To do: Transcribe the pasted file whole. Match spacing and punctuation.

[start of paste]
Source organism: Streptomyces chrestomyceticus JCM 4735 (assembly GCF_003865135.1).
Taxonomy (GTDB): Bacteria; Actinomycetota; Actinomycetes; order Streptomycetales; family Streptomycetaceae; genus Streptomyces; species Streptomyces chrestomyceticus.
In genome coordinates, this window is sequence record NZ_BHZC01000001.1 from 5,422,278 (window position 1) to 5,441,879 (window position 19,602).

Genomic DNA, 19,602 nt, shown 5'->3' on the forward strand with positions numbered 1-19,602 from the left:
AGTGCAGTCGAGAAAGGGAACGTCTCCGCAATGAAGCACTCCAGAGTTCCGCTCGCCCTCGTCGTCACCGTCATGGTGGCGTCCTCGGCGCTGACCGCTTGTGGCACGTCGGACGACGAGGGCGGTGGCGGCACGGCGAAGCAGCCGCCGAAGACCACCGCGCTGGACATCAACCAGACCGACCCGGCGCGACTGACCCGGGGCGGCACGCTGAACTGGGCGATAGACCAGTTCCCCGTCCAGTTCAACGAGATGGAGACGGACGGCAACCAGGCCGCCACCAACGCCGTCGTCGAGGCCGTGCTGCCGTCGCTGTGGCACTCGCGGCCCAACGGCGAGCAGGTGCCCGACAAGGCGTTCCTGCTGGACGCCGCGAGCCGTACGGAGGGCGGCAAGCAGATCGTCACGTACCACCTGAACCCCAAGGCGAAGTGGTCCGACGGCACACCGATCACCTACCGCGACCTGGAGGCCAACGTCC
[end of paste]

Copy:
Source organism: Streptomyces chrestomyceticus JCM 4735 (assembly GCF_003865135.1).
Taxonomy (GTDB): Bacteria; Actinomycetota; Actinomycetes; order Streptomycetales; family Streptomycetaceae; genus Streptomyces; species Streptomyces chrestomyceticus.
In genome coordinates, this window is sequence record NZ_BHZC01000001.1 from 5,422,278 (window position 1) to 5,441,879 (window position 19,602).

Genomic DNA, 19,602 nt, shown 5'->3' on the forward strand with positions numbered 1-19,602 from the left:
AGTGCAGTCGAGAAAGGGAACGTCTCCGCAATGAAGCACTCCAGAGTTCCGCTCGCCCTCGTCGTCACCGTCATGGTGGCGTCCTCGGCGCTGACCGCTTGTGGCACGTCGGACGACGAGGGCGGTGGCGGCACGGCGAAGCAGCCGCCGAAGACCACCGCGCTGGACATCAACCAGACCGACCCGGCGCGACTGACCCGGGGCGGCACGCTGAACTGGGCGATAGACCAGTTCCCCGTCCAGTTCAACGAGATGGAGACGGACGGCAACCAGGCCGCCACCAACGCCGTCGTCGAGGCCGTGCTGCCGTCGCTGTGGCACTCGCGGCCCAACGGCGAGCAGGTGCCCGACAAGGCGTTCCTGCTGGACGCCGCGAGCCGTACGGAGGGCGGCAAGCAGATCGTCACGTACCACCTGAACCCCAAGGCGAAGTGGTCCGACGGCACACCGATCACCTACCGCGACCTGGAGGCCAACGTCC